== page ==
Sitting in her office at the No. 1 Ladies’ Detective Agency, Mma Ramotswe reflected on how easy it was to find oneself committed to a course of action simply because one lacked the courage to say no.
Difficulties with boundaries is something I encounter a lot with the people who come to see me for counselling in Fremantle, Mundaring and online.
If we grew up in a home where healthy boundaries were not role modelled for us, we may have picked up some less-than-empowering beliefs about how to set healthy, adaptive boundaries.
This article will look at:
• What is a boundary?
• Types of boundaries
• Your body always knows your boundaries
• When we override our body signals
• Why is it so difficult?
• How to have healthy boundaries
• Brene Brown on boundaries
• Cool boundary experiment
What is a Boundary?
Brene Brown describes a boundary as simply “what’s okay and what’s not okay” for us.
Healthy boundaries allow us to protect ourselves. When we don’t have great boundaries, we may feel we are constantly bending to the wishes of others. This usually leads to exhaustion, stress, resentment and an overall sense of disempowerment.
If we are unable to assert our boundaries in a healthy manner, most of us will eventually become either aggressive or withdrawn as a way of protecting ourselves. Compromising ourselves in these ways can lead to anxiety and depression.
A boundary may be rigid, porous or flexible. The nature of our boundaries will change depending on who we are with and the context of the situation.
When our boundary is rigid, we tend to keep ourselves at a distance from others – this can be emotional, physical, social, or any number of other ways. For example, we may struggle to rely on others, or to let others rely on us. We may have difficulty opening up to others, or we may avoid spending time with others. These behaviours can lead to us feeling isolated and unsupported.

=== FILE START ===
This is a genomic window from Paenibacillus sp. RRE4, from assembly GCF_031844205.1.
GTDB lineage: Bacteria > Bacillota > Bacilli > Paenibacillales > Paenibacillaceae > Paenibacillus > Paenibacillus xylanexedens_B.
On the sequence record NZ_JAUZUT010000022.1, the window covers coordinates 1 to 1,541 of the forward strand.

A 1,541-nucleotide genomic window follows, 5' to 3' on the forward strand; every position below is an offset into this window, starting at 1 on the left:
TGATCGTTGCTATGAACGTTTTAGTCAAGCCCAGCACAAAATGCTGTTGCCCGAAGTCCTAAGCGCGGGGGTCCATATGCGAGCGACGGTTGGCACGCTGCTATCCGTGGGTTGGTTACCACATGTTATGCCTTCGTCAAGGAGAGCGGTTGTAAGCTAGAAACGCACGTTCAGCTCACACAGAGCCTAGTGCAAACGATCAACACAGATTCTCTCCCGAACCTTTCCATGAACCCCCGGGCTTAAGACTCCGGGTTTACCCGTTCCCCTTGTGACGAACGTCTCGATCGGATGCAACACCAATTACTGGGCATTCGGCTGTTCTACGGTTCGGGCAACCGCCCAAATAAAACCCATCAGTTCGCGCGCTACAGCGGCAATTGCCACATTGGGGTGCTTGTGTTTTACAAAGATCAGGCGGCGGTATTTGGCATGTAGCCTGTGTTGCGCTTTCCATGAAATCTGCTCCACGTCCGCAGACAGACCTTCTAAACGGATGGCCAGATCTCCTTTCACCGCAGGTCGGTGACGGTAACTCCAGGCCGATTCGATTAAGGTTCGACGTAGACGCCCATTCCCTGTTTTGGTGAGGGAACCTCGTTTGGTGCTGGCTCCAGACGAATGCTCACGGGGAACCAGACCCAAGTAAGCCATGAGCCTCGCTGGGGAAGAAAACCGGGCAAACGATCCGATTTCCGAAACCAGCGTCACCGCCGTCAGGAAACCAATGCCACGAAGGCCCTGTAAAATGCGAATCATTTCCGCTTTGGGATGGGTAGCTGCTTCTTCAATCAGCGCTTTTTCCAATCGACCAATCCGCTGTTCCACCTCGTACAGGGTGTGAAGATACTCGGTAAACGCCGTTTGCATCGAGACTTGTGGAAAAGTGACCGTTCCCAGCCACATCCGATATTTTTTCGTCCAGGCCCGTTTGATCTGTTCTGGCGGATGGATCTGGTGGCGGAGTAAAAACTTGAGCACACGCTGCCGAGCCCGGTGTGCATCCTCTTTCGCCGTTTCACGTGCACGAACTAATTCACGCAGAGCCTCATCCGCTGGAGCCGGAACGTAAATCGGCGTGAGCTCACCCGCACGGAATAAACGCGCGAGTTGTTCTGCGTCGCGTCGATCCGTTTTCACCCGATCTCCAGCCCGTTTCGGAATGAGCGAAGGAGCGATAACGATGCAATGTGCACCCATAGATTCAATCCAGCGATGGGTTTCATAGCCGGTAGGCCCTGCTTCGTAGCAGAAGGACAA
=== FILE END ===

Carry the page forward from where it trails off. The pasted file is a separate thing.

Porous boundaries often look like: having difficulty saying no, feeling over-responsible for others, accepting abusive behaviour from others, or being unable to respect the needs and wishes of others. An example of this may be that when we are asked to do a favour, and we are feeling run-down, we say yes anyway, then feel overwhelmed with both exhaustion and resentment. We have put another’s needs before our own.
Having flexible – or healthy – boundaries, involves responding afresh to a situation, rather than from past conditioning. This means that in certain situations, it may feel appropriate for us to hold a rigid boundary, whereas in other situations, it may feel completely okay to open up and get close to someone.
When we have healthy boundaries, we are able to respond in-the-moment, in a way that both gets our own needs met, and also respects the needs of others. For example, if someone asks us to do a favour and we are feeling run-down and in need of a rest, an appropriate response would be to calmly and openly communicate that we are unable to help.
Types of Boundaries
Sensorimotor Psychotherapists Pat Ogden & Janina Fisher, split boundaries into physical boundaries and internal boundaries.
A physical boundary describes what distance between you and another person feels okay and not okay for you. This will depend on the person and the context. For example, you might feel comfortable squeezing up on the couch with your best friend, but if a stranger sits too close to you on the train, you may feel very uncomfortable.
The other physical boundary Ogden & Fisher describe, is that of touch. There are certain parts of our bodies that we may feel more or less okay about someone else touching. Again, it also depends on who the person is, where we are at the time and how we’re feeling. For example, we might feel comfortable with being touched on the neck by our partner at home, but not if we are at a business function; or it might feel okay for our sister to grab our arm, but not someone we just met.